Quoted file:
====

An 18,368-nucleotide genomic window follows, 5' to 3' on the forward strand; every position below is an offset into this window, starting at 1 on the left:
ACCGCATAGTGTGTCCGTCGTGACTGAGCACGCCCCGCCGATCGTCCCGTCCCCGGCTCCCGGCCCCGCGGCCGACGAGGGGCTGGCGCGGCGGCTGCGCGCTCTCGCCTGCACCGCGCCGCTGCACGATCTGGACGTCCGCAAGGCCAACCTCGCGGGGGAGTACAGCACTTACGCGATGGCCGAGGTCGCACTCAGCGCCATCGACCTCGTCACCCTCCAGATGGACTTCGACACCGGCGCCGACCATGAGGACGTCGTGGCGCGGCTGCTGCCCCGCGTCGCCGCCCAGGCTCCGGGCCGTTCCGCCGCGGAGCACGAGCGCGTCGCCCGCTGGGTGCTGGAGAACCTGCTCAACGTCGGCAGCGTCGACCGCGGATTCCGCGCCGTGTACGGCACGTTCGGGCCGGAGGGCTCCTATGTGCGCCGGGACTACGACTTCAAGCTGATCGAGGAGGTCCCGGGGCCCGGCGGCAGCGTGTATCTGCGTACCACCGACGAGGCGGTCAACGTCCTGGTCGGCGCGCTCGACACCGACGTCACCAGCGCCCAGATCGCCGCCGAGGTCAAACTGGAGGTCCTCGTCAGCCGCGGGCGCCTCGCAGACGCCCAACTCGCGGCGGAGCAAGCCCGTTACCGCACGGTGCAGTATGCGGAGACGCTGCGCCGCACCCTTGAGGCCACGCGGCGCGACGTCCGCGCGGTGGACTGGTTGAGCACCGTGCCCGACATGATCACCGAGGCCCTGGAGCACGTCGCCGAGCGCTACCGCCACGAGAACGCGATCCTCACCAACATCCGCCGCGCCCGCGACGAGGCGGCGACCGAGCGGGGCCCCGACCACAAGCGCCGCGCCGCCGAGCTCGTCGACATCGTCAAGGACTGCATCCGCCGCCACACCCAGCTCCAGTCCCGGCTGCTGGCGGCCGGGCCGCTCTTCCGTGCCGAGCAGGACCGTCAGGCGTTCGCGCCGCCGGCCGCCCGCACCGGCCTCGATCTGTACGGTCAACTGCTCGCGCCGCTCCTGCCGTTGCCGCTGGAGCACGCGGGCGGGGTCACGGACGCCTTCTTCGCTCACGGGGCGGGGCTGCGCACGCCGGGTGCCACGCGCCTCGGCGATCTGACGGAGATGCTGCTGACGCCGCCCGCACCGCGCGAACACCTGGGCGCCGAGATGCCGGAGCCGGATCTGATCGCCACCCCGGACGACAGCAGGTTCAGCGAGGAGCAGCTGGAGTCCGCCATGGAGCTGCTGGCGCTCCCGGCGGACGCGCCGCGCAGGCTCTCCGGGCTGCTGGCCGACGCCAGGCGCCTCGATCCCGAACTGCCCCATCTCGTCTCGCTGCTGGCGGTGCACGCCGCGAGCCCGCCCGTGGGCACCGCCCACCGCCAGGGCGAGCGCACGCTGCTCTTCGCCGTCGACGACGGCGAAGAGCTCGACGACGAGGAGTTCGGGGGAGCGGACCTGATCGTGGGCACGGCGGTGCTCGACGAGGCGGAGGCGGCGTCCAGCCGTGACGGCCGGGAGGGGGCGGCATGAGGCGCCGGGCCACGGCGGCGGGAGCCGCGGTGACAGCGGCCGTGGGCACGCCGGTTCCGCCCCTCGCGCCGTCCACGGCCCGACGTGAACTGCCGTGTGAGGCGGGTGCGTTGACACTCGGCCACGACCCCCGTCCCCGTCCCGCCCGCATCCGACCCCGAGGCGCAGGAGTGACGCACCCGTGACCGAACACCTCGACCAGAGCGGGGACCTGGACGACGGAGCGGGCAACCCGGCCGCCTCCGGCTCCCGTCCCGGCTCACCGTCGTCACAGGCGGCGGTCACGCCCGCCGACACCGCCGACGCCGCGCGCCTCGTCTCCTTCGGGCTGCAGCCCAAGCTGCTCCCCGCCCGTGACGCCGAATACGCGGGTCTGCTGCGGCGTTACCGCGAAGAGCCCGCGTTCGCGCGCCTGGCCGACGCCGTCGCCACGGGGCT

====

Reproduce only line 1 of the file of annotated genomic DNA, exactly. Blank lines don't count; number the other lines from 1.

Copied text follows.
An 18,368-nucleotide genomic window follows, 5' to 3' on the forward strand; every position below is an offset into this window, starting at 1 on the left: